Steamboat Springs Steamboat Springs School District officials are wise to pursue a land donation from the developers of Steamboat 700. But their request that developers fund half the cost of building a future school is unreasonable.
Steamboat Springs interim Superintendent Sandra Smyser asked the city last week to support the school district's request that Steamboat 700 developers provide 14 acres of land for a school site and cover half the cost of building the facility. According to Smyser, the district's demographer expects the Steamboat 700 development to be home to 306 school-aged children, including 128 elementary students.
Even if those projected numbers hold true - and recent history cautions us against giving them much credence - we question the suggestion that developers should pay for public education facilities simply because their projects might house new students. The school district saw its enrollment jump unexpectedly by 111 students this year (demographers had predicted only a slight increase). Finance Director Dale Mellor previously has said most of the students live in Steamboat Springs. The additional students brought a significant revenue increase to the district and necessitated only minor staffing adjustments.
Other developments within city limits likely are to bring more school-aged children to Steamboat Springs. If the district believes developers should pay for school infrastructure, perhaps it should develop a formula by which to charge all residential developers for the impact their projects have on the school system.
Of course, such a proposal is silly. The bottom line is public education is funded by taxpayers, and it's up to us to decide when and if we want or need to fund new school facilities. Voters recently signed off on a nearly $30 million school bond issue to rebuild Soda Creek Elementary School in its existing Old Town location and renovate Strawberry Park Elementary School, just a short distance away. The school district dismissed the idea of building a new school west of town, where future development has been scheduled to take place since the adoption of the West of Steamboat Springs Area Plan more than 10 years ago. The district already owns 35 acres of land adjacent to Steamboat 700, and Smyser said her request for an additional 14 acres is needed to satisfy the ideal size requirements of both elementary and secondary school campuses. Based on the per-acre cost of purchasing the land west of Steamboat, developers essentially would be giving the school district more than $600,000.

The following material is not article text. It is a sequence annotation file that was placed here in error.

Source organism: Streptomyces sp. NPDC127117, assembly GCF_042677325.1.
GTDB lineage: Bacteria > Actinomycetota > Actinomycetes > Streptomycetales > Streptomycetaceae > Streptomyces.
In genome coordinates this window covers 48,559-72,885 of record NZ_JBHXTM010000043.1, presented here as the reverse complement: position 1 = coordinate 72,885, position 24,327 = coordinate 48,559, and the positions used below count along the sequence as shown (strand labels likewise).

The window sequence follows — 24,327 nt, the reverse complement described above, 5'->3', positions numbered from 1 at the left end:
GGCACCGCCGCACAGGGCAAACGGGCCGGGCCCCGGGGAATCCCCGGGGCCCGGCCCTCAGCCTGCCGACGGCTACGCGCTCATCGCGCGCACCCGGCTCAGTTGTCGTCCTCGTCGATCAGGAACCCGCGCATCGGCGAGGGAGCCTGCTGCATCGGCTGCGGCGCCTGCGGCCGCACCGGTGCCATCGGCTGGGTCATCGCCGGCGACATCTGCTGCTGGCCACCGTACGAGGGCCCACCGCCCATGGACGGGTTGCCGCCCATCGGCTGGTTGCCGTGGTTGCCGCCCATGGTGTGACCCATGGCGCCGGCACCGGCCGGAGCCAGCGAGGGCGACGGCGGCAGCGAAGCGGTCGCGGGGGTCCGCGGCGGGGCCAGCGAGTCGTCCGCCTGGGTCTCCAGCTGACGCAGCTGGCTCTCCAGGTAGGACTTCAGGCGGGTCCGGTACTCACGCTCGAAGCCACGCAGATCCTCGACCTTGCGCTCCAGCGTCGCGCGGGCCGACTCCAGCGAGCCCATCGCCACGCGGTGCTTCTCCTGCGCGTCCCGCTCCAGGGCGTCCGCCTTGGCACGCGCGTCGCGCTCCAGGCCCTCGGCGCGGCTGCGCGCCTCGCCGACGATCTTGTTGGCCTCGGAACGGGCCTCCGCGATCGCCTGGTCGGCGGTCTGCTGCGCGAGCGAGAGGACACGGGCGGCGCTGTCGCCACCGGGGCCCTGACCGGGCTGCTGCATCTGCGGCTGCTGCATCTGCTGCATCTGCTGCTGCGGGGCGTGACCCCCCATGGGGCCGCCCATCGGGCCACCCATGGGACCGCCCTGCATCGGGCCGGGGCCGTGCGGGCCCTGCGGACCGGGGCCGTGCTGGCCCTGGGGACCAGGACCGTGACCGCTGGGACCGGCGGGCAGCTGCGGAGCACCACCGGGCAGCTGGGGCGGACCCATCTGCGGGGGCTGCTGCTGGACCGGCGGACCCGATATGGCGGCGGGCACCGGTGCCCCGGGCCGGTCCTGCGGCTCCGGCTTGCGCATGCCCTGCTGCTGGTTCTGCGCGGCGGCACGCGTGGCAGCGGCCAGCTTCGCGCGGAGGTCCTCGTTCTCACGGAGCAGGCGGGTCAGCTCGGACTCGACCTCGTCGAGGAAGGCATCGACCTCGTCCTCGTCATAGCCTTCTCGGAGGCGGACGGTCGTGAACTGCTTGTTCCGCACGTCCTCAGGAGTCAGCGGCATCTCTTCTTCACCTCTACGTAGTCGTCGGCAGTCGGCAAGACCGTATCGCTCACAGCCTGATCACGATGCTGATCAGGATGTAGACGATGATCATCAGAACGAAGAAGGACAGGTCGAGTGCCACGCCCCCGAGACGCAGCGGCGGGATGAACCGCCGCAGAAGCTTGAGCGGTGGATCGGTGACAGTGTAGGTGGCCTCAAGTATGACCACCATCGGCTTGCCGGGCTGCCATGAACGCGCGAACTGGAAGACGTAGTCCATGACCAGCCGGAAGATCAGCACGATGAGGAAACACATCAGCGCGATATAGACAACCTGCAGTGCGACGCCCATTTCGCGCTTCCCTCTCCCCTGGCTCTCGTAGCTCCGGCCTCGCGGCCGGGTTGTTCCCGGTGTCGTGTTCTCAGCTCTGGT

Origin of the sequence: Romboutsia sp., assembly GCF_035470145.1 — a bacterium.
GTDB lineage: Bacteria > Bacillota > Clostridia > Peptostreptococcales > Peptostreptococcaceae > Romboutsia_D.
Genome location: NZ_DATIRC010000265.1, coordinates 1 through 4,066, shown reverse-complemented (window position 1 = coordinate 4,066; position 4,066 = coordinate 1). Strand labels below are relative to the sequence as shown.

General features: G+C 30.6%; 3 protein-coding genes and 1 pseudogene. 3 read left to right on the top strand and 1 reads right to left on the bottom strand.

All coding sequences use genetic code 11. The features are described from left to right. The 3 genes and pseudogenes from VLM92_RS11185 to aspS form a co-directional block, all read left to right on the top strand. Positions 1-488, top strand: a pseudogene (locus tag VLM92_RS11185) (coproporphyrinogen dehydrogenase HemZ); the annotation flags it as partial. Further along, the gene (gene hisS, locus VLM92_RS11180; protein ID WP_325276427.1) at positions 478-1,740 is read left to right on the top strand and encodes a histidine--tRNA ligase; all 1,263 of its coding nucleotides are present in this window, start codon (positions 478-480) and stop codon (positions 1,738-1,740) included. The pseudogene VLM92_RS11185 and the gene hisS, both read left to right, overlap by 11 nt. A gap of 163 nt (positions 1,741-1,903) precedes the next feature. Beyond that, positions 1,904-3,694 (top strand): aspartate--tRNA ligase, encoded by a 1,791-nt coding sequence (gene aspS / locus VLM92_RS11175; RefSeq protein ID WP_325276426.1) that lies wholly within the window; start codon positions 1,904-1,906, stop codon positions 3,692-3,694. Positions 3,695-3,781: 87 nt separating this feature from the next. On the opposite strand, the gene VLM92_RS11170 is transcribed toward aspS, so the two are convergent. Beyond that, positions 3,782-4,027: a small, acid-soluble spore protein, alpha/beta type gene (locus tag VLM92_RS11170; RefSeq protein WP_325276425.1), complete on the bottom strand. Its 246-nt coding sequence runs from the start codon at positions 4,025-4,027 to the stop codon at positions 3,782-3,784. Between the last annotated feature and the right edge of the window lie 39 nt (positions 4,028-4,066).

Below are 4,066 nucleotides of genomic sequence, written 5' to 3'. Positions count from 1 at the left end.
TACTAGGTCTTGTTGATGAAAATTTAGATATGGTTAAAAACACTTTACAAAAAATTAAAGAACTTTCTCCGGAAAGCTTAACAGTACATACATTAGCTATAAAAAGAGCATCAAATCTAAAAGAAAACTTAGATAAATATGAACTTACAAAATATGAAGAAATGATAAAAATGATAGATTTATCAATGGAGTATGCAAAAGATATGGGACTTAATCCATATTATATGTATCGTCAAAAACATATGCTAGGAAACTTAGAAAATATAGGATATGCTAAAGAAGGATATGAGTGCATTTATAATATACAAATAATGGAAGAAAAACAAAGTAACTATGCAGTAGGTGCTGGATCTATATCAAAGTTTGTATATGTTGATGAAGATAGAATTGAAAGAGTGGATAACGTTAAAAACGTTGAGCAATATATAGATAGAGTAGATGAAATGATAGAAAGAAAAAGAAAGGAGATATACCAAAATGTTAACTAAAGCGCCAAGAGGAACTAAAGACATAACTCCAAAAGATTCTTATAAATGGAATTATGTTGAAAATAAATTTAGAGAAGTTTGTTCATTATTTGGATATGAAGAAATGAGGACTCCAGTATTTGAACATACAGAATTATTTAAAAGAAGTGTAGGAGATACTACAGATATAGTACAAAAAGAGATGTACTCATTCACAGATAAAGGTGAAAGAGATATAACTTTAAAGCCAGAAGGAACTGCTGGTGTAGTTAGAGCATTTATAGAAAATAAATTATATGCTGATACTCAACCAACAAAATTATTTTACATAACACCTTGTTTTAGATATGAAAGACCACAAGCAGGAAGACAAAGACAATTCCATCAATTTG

Providing some additional land for the district to meet potential school facility needs is a reasonable request of Steamboat 700 developers.
Asking for an untold amount of money to build a future school that may or may not be needed isn't. It's demands such as these that jeopardize the most important thing Steamboat Springs stands to gain from the proposed development - a stock of attainable housing for our work force.
Of any local employer, the school district should grasp the significance of such housing. For years, the district has struggled to keep its most talented employees in Steamboat, with cost of living being one of the determining factors.
It was less than two years ago that the district successfully went to voters with a mill levy override that is generating more than $600,000 a year to increase teacher and support staff salaries as well as provide funds for other attraction and retention methods, including housing allowances.
Steamboat 700 could provide entry-level homes for young teachers interested in starting families and building careers here. But demanding too much of the developers is the surest way of dooming the expansive property to 35-acre ranchettes.